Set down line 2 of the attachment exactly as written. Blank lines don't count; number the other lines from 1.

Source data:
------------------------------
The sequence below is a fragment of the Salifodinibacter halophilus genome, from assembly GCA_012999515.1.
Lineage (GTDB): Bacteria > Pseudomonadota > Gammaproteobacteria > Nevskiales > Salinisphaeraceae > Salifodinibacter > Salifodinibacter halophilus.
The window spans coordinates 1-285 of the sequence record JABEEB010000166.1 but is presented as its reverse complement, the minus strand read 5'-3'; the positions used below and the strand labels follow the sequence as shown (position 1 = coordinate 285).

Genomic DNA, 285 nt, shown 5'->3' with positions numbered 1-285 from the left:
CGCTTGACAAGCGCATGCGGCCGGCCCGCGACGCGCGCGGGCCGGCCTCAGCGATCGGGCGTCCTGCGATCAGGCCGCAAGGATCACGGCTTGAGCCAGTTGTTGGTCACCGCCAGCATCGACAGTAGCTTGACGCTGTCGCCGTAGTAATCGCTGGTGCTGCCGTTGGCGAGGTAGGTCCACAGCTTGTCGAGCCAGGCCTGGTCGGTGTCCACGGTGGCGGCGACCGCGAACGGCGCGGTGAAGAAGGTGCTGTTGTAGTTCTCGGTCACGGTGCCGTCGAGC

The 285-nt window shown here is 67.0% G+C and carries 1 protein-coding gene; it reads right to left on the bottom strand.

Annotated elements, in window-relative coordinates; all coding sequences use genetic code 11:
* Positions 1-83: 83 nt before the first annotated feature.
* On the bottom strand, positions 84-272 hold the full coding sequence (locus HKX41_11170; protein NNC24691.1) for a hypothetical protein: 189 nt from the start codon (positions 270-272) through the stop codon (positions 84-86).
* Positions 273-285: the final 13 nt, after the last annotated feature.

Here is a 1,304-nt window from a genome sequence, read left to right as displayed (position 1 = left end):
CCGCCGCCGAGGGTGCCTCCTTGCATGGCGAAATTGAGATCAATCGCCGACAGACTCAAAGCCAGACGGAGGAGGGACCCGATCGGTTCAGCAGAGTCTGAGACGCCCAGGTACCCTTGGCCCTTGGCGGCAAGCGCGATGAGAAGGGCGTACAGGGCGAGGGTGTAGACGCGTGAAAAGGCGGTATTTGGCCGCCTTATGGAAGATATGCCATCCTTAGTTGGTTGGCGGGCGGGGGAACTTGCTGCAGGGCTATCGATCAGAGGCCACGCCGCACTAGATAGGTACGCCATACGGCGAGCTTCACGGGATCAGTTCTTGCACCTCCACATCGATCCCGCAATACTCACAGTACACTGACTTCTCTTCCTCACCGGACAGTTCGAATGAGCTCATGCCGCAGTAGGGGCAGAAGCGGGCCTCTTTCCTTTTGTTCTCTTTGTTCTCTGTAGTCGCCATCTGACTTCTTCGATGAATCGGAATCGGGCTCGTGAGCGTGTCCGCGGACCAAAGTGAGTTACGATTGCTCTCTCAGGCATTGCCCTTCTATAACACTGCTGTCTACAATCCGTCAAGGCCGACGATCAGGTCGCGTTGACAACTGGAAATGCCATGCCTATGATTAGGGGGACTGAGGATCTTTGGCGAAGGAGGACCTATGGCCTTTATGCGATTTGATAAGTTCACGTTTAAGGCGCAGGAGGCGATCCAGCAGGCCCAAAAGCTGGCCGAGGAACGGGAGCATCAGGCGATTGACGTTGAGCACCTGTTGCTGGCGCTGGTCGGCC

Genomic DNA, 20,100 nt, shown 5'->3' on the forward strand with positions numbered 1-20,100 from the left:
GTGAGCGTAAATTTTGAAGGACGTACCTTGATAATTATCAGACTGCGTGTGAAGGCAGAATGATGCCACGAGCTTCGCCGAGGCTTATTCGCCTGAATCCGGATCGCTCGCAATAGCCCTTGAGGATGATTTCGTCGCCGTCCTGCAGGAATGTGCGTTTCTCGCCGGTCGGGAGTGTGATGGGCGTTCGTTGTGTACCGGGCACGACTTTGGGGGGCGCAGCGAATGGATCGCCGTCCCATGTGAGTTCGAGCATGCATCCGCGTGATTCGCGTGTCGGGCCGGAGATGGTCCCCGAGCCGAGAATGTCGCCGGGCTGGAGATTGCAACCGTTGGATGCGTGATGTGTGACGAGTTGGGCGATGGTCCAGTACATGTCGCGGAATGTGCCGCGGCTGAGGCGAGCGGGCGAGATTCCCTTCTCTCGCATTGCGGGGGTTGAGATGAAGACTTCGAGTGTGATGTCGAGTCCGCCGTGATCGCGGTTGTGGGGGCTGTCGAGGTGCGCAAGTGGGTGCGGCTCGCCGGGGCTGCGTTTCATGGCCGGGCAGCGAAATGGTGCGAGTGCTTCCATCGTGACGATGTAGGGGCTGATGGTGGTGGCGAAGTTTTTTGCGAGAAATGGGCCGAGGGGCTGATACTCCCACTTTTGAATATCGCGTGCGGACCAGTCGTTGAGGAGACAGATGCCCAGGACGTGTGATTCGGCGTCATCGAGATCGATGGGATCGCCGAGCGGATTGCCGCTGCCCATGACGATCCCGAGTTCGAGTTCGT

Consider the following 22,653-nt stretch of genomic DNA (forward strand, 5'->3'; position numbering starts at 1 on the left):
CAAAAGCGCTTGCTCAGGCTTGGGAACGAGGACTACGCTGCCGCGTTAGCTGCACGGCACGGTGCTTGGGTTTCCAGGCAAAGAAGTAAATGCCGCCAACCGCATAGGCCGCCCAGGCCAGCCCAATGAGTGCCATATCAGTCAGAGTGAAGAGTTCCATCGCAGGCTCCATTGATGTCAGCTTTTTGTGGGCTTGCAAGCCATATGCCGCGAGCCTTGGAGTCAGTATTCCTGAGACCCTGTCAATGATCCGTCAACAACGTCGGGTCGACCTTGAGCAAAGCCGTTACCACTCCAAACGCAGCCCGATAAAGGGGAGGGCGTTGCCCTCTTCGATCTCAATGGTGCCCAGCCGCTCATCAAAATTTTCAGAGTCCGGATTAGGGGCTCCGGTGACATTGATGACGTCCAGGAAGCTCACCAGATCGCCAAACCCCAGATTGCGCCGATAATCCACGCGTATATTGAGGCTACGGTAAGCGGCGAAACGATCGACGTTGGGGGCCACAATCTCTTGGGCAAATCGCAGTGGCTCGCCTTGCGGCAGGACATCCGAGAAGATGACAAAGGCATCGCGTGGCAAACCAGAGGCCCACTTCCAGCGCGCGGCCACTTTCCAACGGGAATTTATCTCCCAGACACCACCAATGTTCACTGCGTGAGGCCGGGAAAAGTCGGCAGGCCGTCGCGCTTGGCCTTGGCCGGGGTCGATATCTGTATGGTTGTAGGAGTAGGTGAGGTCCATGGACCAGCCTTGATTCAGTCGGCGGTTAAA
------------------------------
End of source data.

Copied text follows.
Lineage (GTDB): Bacteria > Pseudomonadota > Gammaproteobacteria > Nevskiales > Salinisphaeraceae > Salifodinibacter > Salifodinibacter halophilus.